There’s a lot of depressing news these days. We see headlines just about every day about crumbling communities and unethical leaders. As an entrepreneur, I’m an optimist by definition. But I have five years’ worth of data to back up my belief that Americans are more honest than we give ourselves credit for.
Since 2010, my company Honest Tea has conducted a social experiment in several cities across the U.S. to determine how honest people are when they think no one is watching.
Here’s the scenario: it’s a hot summer day, and on your walk through town you come upon racks of bottles of iced tea. There is a sign that reads “$1 per bottle, Honor system” and a clear plastic box with a slot with a few dollars in it. There are no visible store personnel or cameras.
Do you pay a dollar, or help yourself to a free drink?
Over the course of four weeks this past July and August, we conducted this social experiment in 62 cities around the country, covering all 50 states and Washington, D.C. More than 10,000 people participated. We had undercover employees stationed nearby observing each interaction and taking notes.
Take a guess, what percent of Americans paid for their drink? I often hear estimates of 65-70%; in other words, people seem to think that most Americans would pay, but about one third of them would steal.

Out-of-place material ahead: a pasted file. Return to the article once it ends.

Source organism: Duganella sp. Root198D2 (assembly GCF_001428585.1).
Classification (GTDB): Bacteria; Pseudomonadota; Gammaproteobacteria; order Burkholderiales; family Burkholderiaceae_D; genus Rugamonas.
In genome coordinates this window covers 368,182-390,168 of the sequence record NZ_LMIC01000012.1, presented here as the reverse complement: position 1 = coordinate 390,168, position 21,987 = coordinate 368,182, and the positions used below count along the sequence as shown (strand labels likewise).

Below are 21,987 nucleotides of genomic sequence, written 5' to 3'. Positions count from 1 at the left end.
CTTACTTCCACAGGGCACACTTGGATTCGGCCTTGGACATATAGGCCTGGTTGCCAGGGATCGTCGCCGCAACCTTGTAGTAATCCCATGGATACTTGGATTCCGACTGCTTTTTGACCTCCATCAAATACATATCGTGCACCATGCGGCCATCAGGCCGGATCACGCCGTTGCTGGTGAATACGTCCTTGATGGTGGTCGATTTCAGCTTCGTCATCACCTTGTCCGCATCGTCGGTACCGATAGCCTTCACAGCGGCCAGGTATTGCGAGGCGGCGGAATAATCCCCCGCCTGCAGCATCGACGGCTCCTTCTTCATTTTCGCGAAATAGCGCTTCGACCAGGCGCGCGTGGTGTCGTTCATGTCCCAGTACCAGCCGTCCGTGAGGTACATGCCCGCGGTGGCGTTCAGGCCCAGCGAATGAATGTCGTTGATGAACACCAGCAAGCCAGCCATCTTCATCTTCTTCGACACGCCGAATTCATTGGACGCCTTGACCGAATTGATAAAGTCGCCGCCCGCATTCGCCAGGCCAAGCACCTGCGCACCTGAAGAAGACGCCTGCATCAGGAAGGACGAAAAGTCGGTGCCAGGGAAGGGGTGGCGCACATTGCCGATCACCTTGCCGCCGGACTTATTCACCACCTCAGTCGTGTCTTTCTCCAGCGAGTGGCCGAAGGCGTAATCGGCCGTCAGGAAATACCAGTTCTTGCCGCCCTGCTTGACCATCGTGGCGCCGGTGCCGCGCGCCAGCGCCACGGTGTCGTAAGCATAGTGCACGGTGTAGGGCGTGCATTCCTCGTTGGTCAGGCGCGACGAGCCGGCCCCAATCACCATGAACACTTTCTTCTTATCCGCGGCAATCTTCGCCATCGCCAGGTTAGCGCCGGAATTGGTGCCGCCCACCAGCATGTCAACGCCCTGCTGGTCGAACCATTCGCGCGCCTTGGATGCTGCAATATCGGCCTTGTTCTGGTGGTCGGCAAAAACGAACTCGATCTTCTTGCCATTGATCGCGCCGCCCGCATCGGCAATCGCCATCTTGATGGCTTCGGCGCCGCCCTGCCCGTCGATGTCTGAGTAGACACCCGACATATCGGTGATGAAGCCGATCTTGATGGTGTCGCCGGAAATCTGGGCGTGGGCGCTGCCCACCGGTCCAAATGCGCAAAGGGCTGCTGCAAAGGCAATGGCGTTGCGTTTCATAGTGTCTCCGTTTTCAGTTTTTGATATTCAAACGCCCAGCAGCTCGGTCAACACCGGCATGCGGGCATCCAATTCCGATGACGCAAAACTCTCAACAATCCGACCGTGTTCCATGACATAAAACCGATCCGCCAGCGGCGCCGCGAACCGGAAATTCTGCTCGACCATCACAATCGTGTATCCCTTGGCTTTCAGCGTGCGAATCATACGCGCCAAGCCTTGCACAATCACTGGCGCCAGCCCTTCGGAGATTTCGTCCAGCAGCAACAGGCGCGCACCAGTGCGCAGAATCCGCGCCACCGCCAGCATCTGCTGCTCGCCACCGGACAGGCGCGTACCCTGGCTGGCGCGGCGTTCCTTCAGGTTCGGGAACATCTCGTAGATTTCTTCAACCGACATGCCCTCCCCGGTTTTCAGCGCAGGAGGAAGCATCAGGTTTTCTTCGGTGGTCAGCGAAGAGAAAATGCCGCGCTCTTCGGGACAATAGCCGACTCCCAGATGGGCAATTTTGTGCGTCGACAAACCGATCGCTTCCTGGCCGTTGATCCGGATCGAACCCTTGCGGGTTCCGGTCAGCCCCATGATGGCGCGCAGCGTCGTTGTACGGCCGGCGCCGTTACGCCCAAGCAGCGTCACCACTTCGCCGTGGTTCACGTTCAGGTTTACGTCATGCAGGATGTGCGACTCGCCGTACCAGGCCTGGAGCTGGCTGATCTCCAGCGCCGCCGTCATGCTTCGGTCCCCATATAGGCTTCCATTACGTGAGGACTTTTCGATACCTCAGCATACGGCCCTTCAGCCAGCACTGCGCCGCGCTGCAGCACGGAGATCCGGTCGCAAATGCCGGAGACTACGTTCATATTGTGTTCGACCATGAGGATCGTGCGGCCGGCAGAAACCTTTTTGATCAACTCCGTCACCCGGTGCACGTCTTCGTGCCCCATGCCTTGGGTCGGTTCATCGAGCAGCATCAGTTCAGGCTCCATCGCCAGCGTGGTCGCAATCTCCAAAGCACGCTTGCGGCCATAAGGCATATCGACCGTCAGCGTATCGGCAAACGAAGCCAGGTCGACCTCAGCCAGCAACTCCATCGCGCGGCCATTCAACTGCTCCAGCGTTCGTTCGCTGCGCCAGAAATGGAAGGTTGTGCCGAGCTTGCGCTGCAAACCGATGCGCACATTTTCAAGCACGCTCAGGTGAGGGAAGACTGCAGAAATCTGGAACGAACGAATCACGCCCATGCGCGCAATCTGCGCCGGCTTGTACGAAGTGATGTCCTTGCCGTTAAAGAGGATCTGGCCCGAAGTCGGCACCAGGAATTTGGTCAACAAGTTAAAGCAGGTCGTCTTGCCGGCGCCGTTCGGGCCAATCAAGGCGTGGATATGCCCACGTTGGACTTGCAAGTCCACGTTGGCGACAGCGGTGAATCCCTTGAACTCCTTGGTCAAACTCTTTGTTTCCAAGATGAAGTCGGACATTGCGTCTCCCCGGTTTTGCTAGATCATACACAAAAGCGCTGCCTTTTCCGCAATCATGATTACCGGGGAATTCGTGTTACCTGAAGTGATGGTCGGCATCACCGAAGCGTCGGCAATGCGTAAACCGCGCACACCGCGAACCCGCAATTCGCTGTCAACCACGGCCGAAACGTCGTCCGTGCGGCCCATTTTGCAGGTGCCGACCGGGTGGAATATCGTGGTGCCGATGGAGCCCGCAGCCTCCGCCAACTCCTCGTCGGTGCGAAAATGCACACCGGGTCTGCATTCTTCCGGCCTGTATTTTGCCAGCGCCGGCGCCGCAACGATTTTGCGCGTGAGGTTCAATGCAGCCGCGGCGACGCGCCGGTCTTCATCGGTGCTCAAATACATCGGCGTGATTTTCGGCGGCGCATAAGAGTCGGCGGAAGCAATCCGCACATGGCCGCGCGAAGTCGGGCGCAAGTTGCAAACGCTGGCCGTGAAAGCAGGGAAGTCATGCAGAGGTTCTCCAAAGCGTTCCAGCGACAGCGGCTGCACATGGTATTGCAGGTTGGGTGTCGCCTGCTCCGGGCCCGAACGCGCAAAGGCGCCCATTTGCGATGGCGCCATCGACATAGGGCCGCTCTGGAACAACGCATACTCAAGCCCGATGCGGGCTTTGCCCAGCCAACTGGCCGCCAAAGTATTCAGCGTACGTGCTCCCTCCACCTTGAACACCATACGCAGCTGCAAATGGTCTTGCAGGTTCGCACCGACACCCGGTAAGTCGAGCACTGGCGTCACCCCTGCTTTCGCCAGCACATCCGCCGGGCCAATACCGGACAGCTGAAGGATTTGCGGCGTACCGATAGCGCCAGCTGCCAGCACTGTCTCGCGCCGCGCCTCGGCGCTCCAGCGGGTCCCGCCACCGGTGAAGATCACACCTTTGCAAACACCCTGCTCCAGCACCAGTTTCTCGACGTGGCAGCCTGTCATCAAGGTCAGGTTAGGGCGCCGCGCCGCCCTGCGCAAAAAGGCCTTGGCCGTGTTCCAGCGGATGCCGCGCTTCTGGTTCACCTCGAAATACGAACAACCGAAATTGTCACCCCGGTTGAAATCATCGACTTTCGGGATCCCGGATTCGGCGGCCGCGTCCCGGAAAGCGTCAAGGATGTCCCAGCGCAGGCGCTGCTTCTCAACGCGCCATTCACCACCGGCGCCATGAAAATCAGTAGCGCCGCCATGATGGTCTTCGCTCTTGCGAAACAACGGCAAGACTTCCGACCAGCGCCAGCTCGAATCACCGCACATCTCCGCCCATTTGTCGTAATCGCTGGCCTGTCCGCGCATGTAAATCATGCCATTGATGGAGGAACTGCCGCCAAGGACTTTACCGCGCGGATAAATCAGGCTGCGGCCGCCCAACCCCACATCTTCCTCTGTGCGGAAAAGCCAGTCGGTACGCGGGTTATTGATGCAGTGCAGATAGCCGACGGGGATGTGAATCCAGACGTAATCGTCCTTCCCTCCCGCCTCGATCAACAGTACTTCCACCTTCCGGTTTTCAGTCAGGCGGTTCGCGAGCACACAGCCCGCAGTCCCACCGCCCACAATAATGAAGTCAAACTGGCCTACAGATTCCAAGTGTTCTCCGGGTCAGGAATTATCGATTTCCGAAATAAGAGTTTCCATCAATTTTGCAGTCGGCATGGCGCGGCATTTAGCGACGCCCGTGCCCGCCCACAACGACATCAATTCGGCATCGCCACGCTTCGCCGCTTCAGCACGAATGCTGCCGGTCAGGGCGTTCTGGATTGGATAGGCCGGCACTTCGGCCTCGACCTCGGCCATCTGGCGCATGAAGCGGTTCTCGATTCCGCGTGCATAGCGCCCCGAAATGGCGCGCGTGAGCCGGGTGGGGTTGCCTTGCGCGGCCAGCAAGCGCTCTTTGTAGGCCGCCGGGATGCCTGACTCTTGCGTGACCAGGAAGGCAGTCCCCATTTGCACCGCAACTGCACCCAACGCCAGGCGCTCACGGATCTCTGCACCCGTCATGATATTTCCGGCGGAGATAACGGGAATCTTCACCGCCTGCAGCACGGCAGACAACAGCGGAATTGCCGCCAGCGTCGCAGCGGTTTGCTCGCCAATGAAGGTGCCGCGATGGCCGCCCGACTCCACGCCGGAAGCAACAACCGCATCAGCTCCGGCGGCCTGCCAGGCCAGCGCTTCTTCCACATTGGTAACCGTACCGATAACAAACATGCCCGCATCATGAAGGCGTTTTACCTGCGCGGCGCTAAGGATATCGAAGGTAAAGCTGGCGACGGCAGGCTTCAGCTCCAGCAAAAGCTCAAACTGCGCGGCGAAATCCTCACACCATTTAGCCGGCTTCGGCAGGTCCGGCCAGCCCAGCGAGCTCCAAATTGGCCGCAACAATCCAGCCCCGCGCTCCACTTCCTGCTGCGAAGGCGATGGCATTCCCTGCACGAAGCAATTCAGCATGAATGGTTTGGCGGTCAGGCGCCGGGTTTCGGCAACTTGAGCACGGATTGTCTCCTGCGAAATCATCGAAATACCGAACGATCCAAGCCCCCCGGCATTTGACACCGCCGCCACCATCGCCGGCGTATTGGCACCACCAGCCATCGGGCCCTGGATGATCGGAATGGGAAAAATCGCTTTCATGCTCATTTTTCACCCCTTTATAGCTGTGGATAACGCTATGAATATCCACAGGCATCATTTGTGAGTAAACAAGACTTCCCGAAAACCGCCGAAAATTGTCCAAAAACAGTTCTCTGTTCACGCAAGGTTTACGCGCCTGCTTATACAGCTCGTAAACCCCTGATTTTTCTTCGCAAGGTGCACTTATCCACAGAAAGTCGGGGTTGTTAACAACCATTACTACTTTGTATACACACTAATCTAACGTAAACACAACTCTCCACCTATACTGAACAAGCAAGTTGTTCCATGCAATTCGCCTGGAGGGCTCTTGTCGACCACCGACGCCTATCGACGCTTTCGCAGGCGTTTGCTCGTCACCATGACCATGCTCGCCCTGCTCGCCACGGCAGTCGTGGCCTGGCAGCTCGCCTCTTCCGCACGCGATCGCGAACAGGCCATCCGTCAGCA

We have conducted the experiment five years in a row, with more than 25,000 physical interactions, and we have enough data and consistency of results to draw some conclusions.
- Americans are more than 90% honest. We’ve seen consistent results in this range, whether it was during the recession years of 2009 or through this year, where we saw 95% results. Of course, numbers vary from state to state, with the lowest performers in the 80% range.
- Year after year, women are slightly—by one or two percentage points—more honest than men. Perhaps this is not a surprise.
- People in Honolulu, Hawaii are especially honest. They generated a 100% honesty score for the two years we’ve visited the city.
I’m often asked what this all means. Should stores make their merchandise available on an honor system?
Even in cities where the level of honesty was high, perfection was rare. Around the country, we saw some people pay with lottery tickets, mayonnaise packets, and candy bar wrappers (we didn’t count them as honest). In San Diego, someone tried to walk away with our cash box. In NYC, a cameraman covering the event had one of his small video cameras stolen, and my bicycle was stolen last year from the Bethesda, Md. Metro station on the day we performed our experiment in Washington, D.C. And all a store needs is one dishonest person to kill a day’s profits.
So, why did we conduct this experiment? Beyond the fact that we seek to have honest and direct relationships with our ingredients, suppliers, and consumers, it’s a fun way for people to interact with our brand. We do lots of sampling over the summer, but our Honest pop-up stores offer an opportunity for people to be part of our company rather than just passive drinkers. It turns out that it’s also a nice way to help people think differently about our society and each other.
Seth Goldman is president and TeaEO of Honest Tea.